I recently found quite a cool way for easy sharing sharing of git code between two machines in a LAN or WLAN (as easy as in mercurial). The following command creates a git alias called “serve” (you only need to run this once so you don’t have to manually call
git daemon ... each time):
git config --global alias.serve 'daemon --reuseaddr --base-path=. --export-all --verbose'
Get your IP with
ifconfig. After this you can just
cd into your code directory, (where the .git dir is) and then run:
This will host a small git daemon (server) and you can stop it any time with CTRL+C. While still running simply run this from the fetching computer (client):
git clone git://the_server_ip/
You can also run the server in a parent directory and actually serve multiple git repositories. If you do you need to include the relative path information to the .git-dir containing directory on the client side:
git clone git://the_server_ip/your/subdirs/here/
Subsequent calls like
git fetch should also work. If the IP changes just change the origin remote’s link.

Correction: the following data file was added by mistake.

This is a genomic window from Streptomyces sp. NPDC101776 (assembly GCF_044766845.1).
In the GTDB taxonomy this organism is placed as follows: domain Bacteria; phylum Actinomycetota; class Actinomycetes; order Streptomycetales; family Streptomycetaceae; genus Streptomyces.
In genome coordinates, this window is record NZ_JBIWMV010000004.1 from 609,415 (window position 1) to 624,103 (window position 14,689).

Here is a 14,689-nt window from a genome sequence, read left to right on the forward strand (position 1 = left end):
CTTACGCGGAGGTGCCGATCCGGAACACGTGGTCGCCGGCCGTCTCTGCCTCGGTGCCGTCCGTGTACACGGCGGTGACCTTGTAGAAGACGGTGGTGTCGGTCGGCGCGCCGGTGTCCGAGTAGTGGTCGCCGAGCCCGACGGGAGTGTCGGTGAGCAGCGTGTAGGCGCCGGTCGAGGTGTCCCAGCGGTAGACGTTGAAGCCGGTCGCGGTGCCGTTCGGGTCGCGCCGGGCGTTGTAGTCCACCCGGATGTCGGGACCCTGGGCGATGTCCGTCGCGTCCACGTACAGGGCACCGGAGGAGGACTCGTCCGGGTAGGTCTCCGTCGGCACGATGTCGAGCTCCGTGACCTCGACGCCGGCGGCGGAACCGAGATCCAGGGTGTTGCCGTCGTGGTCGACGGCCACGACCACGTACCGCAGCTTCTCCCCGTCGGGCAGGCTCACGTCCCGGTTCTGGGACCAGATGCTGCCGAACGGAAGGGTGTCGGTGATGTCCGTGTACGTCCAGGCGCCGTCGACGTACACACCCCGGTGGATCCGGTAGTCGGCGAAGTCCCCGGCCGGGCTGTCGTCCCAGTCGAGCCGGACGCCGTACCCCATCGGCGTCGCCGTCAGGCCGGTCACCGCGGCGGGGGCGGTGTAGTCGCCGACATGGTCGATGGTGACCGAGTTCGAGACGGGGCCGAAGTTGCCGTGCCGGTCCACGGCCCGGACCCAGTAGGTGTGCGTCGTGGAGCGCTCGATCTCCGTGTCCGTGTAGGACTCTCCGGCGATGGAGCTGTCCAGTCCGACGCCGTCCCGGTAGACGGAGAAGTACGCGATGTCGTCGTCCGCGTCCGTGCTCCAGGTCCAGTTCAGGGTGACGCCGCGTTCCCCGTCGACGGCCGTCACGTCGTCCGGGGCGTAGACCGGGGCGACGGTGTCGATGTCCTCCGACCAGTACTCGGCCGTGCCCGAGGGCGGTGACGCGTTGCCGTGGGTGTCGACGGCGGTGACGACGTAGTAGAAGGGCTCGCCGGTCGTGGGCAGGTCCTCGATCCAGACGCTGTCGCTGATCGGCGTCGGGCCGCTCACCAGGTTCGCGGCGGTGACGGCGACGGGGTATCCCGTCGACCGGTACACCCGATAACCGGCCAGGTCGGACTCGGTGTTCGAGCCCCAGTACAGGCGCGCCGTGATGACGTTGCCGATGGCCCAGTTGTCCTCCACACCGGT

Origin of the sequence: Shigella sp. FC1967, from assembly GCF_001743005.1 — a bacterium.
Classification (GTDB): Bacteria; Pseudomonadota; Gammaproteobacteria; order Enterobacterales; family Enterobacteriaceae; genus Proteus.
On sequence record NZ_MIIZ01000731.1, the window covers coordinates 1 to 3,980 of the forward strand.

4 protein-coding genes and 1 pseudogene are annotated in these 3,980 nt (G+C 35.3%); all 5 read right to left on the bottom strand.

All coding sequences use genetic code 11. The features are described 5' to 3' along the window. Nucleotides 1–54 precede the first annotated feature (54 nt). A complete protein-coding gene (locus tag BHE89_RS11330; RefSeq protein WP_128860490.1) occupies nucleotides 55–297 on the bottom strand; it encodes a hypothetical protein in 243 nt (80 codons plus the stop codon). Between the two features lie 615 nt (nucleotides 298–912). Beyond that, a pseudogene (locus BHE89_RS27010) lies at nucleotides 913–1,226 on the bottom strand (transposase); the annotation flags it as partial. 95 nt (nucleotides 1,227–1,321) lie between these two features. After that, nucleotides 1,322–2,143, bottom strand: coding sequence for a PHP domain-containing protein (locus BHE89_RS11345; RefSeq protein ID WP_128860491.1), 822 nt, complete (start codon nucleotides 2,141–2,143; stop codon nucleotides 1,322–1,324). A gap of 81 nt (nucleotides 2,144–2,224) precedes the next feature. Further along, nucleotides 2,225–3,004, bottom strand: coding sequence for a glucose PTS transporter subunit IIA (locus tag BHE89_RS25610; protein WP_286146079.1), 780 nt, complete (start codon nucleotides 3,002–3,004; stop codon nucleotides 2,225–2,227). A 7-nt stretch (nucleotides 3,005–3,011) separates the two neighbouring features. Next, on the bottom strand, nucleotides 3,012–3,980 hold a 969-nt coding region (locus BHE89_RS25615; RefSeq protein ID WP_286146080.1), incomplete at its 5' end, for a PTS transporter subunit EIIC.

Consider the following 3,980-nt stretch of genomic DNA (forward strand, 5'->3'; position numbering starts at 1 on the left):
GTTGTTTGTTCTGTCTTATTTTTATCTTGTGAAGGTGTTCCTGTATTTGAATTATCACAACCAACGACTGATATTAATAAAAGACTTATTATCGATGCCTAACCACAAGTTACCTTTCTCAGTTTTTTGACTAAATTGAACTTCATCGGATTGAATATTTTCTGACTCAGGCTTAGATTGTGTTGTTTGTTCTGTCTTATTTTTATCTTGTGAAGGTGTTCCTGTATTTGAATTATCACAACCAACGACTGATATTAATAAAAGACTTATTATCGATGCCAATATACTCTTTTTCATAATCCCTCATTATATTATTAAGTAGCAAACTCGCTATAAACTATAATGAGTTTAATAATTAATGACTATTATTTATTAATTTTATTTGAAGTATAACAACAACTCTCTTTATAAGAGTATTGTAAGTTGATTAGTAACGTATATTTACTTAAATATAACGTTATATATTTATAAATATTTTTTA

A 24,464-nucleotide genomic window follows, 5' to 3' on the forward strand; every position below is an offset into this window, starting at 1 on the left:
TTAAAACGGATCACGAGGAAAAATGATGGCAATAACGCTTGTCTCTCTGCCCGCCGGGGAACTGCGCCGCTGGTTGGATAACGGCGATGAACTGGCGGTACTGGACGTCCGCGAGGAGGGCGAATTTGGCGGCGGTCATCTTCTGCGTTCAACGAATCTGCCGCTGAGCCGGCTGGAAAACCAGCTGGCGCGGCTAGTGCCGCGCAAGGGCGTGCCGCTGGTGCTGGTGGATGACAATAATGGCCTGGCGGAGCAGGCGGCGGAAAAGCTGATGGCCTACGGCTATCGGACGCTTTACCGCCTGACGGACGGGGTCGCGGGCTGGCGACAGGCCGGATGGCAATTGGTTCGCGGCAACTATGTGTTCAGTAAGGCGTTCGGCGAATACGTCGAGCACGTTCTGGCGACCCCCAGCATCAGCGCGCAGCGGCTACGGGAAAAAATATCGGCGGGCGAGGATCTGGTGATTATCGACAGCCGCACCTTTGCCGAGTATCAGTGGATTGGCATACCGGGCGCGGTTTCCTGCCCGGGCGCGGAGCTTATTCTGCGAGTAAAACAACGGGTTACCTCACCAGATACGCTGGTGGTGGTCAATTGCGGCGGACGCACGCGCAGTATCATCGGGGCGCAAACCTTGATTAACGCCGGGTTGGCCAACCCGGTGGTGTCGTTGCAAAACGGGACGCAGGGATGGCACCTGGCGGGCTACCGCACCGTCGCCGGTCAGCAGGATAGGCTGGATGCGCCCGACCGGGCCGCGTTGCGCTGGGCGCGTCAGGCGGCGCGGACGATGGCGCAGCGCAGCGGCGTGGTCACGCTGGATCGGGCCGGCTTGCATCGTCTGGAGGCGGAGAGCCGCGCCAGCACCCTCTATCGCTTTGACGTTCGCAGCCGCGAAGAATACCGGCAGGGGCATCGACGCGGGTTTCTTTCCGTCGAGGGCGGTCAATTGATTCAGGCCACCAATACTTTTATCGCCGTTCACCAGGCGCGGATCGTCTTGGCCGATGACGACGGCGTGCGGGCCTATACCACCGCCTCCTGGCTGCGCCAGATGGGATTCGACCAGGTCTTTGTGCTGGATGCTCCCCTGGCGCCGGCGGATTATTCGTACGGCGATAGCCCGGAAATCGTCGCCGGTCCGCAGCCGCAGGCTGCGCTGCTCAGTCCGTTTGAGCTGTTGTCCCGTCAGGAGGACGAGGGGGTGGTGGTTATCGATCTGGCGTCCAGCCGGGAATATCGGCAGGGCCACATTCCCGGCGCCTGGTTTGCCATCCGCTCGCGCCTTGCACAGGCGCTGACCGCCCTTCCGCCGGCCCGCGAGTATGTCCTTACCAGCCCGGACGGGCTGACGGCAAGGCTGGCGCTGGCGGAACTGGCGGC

For more you might want to have a look at these:
You can also use ssh no?
In my slightly contrived example this seems to work:
[cc_bash]git clone git+ssh://localhost/home/ggrimnes/projects/rdflib/rdflib tmp/test[/cc_bash]
Yes, but for this you’d need to create an ssh account for the contributors… (something i don’t want to have on my own computer). So if there’s a shared system where all people can login to it’s maybe the simplest solution to use git via ssh, otherwise this ad-hoc approach is very handy.
Thank you, this alias was very handy for me today (to test my latest code in a VirtualBox VM).
Any tips for killing the git daemon process? A ‘git stop-serving’ alias would be nifty.
D’oh, it’s just a Ctrl-C in the right terminal. Sorry, I got lost among all my open terminal tabs :/
😉 you’re welcome